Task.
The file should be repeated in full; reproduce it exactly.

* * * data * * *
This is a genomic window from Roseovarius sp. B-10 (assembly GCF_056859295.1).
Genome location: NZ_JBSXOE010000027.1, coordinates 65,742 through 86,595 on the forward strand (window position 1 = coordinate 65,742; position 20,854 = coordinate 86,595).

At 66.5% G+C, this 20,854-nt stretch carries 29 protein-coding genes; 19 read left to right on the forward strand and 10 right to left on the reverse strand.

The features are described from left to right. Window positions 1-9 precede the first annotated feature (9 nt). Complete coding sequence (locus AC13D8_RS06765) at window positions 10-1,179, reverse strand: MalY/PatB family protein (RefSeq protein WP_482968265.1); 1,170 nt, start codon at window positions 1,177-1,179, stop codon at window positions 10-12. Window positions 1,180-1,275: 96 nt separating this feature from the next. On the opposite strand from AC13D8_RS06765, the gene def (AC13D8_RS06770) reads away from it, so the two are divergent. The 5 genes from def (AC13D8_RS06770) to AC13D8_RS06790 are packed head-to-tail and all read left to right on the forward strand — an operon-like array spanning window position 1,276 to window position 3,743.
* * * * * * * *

This is a genomic window from Roseovarius sp. B-10 (assembly GCF_056859295.1).
Genome location: NZ_JBSXOE010000027.1, coordinates 65,742 through 86,595 on the forward strand (window position 1 = coordinate 65,742; position 20,854 = coordinate 86,595).

At 66.5% G+C, this 20,854-nt stretch carries 29 protein-coding genes; 19 read left to right on the forward strand and 10 right to left on the reverse strand.

The features are described from left to right. Window positions 1-9 precede the first annotated feature (9 nt). Complete coding sequence (locus AC13D8_RS06765) at window positions 10-1,179, reverse strand: MalY/PatB family protein (RefSeq protein WP_482968265.1); 1,170 nt, start codon at window positions 1,177-1,179, stop codon at window positions 10-12. Window positions 1,180-1,275: 96 nt separating this feature from the next. On the opposite strand from AC13D8_RS06765, the gene def (AC13D8_RS06770) reads away from it, so the two are divergent. The 5 genes from def (AC13D8_RS06770) to AC13D8_RS06790 are packed head-to-tail and all read left to right on the forward strand — an operon-like array spanning window position 1,276 to window position 3,743.